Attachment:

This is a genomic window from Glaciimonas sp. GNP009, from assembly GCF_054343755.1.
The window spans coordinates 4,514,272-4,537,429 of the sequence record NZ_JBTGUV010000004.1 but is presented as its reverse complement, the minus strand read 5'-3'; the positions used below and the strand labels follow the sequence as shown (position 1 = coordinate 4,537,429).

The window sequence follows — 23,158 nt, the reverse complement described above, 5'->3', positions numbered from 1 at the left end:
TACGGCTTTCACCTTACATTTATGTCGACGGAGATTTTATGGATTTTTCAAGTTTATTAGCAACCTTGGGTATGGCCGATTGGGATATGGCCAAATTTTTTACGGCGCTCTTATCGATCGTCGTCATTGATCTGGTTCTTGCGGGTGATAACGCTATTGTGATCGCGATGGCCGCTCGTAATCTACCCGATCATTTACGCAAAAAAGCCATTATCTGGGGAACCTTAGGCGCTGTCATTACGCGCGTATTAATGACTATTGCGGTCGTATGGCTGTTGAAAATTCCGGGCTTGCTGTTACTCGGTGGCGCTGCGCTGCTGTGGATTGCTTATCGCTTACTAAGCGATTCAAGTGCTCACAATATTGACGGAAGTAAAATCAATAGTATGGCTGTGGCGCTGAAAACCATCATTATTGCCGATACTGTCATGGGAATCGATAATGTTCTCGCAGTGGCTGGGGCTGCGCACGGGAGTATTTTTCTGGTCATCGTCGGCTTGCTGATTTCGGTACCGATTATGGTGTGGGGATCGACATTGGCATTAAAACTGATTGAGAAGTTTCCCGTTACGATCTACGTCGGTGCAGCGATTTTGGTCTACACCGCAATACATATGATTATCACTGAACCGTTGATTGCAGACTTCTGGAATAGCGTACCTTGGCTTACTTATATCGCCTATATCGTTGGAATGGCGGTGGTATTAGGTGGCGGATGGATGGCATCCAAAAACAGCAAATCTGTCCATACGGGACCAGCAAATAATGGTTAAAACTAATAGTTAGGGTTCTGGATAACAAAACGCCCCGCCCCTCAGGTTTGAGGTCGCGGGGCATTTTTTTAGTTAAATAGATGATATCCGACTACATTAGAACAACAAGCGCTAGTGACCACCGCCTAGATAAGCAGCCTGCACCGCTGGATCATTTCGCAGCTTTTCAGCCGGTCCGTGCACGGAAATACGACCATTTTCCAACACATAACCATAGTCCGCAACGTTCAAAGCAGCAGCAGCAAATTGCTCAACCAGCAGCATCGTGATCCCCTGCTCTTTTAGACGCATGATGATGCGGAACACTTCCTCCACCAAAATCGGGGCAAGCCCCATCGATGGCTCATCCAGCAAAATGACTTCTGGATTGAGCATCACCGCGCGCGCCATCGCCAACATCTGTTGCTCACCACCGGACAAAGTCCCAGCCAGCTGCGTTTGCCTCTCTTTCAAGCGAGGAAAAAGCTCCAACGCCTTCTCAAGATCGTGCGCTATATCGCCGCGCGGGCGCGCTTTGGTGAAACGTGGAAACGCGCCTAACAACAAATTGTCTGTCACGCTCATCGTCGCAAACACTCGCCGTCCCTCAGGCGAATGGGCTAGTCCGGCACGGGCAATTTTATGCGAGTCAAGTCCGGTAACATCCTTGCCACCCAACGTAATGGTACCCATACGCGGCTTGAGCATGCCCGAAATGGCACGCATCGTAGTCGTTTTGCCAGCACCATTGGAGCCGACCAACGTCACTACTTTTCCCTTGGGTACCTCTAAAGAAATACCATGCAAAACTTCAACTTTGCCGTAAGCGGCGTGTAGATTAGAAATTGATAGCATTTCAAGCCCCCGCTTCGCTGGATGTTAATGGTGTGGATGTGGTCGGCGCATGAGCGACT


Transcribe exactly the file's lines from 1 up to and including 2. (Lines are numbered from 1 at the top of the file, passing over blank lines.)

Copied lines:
This is a genomic window from Glaciimonas sp. GNP009, from assembly GCF_054343755.1.
The window spans coordinates 4,514,272-4,537,429 of the sequence record NZ_JBTGUV010000004.1 but is presented as its reverse complement, the minus strand read 5'-3'; the positions used below and the strand labels follow the sequence as shown (position 1 = coordinate 4,537,429).